Sudanese President Omar al-Bashir lashed out at the West yesterday over the International Criminal Court (ICC) arrest warrant that has sparked fears of insecurity and a humanitarian crisis in Darfur.
Sudan reacted swiftly to the ICC’s decision to seek Bashir’s arrest for war crimes and crimes against humanity by ordering the expulsion of 10 foreign aid agencies, including Oxfam and Medicins Sans Frontieres, a move that could threaten aid to hundreds of thousands of people.
A string of African and Arab states, along with Sudan’s key ally China, called for the suspension of the ICC warrant, warning it could undermine efforts to end the six-year conflict in Darfur.
And Bashir, 65, remained defiant yesterday as thousands of angry Sudanese staged a mass demonstration in Khartoum, the latest show of support for the leader of Africa’s largest country.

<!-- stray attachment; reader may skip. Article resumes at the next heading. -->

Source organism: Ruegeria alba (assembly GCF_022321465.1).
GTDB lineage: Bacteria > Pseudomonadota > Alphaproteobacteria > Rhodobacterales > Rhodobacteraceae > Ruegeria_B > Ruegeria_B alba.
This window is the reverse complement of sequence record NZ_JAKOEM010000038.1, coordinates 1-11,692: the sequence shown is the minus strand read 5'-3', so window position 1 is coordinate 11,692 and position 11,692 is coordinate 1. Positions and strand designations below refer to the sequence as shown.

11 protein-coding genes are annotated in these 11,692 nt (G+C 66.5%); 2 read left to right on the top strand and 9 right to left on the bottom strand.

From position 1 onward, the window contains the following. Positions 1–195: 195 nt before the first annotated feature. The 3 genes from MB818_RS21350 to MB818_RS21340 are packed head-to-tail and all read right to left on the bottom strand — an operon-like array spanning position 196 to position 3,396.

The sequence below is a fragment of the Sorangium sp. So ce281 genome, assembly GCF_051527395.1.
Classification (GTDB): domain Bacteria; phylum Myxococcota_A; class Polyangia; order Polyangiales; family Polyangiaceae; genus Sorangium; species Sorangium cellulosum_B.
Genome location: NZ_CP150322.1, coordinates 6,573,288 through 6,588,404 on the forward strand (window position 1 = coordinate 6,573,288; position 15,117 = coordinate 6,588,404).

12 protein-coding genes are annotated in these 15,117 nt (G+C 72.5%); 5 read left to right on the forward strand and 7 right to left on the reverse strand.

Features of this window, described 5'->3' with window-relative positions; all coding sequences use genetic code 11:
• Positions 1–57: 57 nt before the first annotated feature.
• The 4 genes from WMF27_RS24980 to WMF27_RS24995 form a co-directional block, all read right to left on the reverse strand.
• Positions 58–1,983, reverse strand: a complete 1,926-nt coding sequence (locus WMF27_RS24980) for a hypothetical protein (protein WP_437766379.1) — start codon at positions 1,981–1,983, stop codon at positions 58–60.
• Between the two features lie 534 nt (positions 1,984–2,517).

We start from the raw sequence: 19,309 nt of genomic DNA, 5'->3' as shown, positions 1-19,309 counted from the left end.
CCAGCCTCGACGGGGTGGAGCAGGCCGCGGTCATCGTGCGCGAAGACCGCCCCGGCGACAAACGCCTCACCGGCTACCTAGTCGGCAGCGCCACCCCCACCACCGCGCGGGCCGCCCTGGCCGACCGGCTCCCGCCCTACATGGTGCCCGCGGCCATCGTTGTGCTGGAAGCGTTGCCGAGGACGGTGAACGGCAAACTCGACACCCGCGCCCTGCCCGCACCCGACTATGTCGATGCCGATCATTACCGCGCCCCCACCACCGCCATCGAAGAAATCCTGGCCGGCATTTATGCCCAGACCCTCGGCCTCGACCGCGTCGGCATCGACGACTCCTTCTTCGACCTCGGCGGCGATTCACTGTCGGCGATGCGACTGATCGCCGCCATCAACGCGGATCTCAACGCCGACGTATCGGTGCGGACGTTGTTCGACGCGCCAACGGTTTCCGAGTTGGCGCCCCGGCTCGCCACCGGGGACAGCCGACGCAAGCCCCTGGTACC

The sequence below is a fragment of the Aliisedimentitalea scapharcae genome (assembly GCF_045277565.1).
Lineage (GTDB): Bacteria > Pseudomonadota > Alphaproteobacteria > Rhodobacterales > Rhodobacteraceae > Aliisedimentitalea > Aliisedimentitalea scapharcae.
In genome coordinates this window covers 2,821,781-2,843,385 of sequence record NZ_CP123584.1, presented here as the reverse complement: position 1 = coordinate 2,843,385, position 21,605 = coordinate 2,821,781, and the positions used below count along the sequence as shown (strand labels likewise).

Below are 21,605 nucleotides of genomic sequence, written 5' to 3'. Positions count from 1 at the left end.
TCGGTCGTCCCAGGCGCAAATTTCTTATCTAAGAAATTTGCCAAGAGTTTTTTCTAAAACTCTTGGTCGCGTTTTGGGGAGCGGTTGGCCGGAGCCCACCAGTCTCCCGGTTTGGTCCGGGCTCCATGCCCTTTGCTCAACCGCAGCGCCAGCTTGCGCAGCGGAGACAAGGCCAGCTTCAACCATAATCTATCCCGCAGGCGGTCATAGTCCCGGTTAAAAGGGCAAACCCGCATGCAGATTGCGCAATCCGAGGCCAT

“The true criminals are the leaders of the United States and Europe,” Bashir told a mass rally in Khartoum, where demonstrators set ablaze US and Israeli flags and effigies of ICC prosecutor Luis Moreno-Ocampo.
Khartoum has vowed it would not cooperate with The Hague-based court, which accuses Bashir of masterminding a campaign of extermination, rape and pillage in Darfur. He faces five counts of crimes against humanity and two of war crimes.
The UN says up to 300,000 people have died since conflict broke out in Darfur in 2003.
US Secretary of State Hillary Clinton and the EU said Bashir must face justice, but analysts say there is little prospect of him being hauled before the court with world powers deeply divided over the warrant.
“China expresses its regretfulness and worry over the arrest warrant for the Sudan president issued by the International Criminal Court,” Foreign Ministry spokesman Qin Gang (秦剛) said yesterday in Beijing.
Meanwhile, the Sudanese army broadcast a stark warning on state radio against anyone trying to exploit the ICC’s decision.